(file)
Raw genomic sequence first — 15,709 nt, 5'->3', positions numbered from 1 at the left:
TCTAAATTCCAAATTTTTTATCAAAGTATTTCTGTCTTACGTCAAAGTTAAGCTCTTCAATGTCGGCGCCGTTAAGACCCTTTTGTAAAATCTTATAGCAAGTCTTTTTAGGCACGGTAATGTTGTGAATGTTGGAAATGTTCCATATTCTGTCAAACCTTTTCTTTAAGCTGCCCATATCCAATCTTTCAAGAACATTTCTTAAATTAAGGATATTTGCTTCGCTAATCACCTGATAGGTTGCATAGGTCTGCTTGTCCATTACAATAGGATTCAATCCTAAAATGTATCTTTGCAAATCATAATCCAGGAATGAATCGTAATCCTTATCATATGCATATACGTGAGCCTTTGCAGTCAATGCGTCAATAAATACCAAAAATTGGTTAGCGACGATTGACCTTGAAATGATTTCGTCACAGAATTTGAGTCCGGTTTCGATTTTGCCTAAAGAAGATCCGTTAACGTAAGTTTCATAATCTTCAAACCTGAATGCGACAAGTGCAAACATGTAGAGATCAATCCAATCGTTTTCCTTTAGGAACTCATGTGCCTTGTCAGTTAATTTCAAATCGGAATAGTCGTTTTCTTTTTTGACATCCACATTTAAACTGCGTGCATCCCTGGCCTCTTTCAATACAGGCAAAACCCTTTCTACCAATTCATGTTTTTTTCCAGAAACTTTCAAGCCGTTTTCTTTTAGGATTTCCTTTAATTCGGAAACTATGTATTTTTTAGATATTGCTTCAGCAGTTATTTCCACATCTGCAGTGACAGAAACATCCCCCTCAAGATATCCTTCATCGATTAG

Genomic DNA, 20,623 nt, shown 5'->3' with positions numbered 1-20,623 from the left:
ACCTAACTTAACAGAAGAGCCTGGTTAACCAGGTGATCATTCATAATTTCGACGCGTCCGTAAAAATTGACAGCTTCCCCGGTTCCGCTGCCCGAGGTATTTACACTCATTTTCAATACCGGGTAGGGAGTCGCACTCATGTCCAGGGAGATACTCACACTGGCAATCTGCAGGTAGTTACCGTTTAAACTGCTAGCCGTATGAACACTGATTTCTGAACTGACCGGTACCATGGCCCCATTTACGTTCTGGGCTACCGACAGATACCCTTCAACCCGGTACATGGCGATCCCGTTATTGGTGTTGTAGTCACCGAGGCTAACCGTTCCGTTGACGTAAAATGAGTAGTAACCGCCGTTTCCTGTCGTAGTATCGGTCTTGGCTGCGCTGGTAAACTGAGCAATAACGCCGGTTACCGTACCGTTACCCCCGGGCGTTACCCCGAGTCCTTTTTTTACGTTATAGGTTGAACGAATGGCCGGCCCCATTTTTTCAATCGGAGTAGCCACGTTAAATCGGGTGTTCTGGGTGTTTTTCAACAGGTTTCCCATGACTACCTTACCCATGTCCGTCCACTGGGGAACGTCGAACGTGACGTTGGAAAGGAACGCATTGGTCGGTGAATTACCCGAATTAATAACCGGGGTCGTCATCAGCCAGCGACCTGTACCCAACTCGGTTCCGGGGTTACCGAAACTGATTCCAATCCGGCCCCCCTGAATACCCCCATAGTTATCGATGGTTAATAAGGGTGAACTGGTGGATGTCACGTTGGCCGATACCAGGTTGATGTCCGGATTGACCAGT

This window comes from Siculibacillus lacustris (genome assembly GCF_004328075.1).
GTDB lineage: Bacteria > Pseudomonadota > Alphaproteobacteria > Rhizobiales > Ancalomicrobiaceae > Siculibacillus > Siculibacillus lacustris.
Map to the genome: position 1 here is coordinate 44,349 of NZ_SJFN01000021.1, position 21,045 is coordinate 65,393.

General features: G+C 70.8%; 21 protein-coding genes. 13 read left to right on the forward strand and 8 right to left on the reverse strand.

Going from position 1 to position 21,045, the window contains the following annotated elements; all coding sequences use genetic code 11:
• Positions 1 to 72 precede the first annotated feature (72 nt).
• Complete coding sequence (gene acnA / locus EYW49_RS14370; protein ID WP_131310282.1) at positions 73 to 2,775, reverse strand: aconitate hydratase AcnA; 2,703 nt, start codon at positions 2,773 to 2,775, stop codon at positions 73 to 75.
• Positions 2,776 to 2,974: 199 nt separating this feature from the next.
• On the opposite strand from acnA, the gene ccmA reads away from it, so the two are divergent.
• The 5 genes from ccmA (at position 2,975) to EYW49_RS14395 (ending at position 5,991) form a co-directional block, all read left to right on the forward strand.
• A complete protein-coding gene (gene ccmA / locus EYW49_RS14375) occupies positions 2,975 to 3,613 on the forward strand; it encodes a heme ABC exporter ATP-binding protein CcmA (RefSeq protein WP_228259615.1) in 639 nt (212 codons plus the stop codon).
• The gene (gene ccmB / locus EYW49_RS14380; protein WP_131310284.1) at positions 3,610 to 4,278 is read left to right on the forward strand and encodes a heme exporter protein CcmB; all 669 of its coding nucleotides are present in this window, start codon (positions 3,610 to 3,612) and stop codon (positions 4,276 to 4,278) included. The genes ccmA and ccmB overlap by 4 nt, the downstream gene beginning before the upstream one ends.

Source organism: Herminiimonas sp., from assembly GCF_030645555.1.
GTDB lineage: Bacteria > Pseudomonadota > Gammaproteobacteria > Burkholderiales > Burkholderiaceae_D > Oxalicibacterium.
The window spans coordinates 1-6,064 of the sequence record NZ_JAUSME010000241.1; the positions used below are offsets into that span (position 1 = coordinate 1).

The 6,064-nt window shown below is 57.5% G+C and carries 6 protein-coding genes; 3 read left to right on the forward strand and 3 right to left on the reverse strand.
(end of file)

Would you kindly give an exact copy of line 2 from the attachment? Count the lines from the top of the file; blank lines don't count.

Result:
TCTAAATTCCAAATTTTTTATCAAAGTATTTCTGTCTTACGTCAAAGTTAAGCTCTTCAATGTCGGCGCCGTTAAGACCCTTTTGTAAAATCTTATAGCAAGTCTTTTTAGGCACGGTAATGTTGTGAATGTTGGAAATGTTCCATATTCTGTCAAACCTTTTCTTTAAGCTGCCCATATCCAATCTTTCAAGAACATTTCTTAAATTAAGGATATTTGCTTCGCTAATCACCTGATAGGTTGCATAGGTCTGCTTGTCCATTACAATAGGATTCAATCCTAAAATGTATCTTTGCAAATCATAATCCAGGAATGAATCGTAATCCTTATCATATGCATATACGTGAGCCTTTGCAGTCAATGCGTCAATAAATACCAAAAATTGGTTAGCGACGATTGACCTTGAAATGATTTCGTCACAGAATTTGAGTCCGGTTTCGATTTTGCCTAAAGAAGATCCGTTAACGTAAGTTTCATAATCTTCAAACCTGAATGCGACAAGTGCAAACATGTAGAGATCAATCCAATCGTTTTCCTTTAGGAACTCATGTGCCTTGTCAGTTAATTTCAAATCGGAATAGTCGTTTTCTTTTTTGACATCCACATTTAAACTGCGTGCATCCCTGGCCTCTTTCAATACAGGCAAAACCCTTTCTACCAATTCATGTTTTTTTCCAGAAACTTTCAAGCCGTTTTCTTTTAGGATTTCCTTTAATTCGGAAACTATGTATTTTTTAGATATTGCTTCAGCAGTTATTTCCACATCTGCAGTGACAGAAACATCCCCCTCAAGATATCCTTCATCGATTAG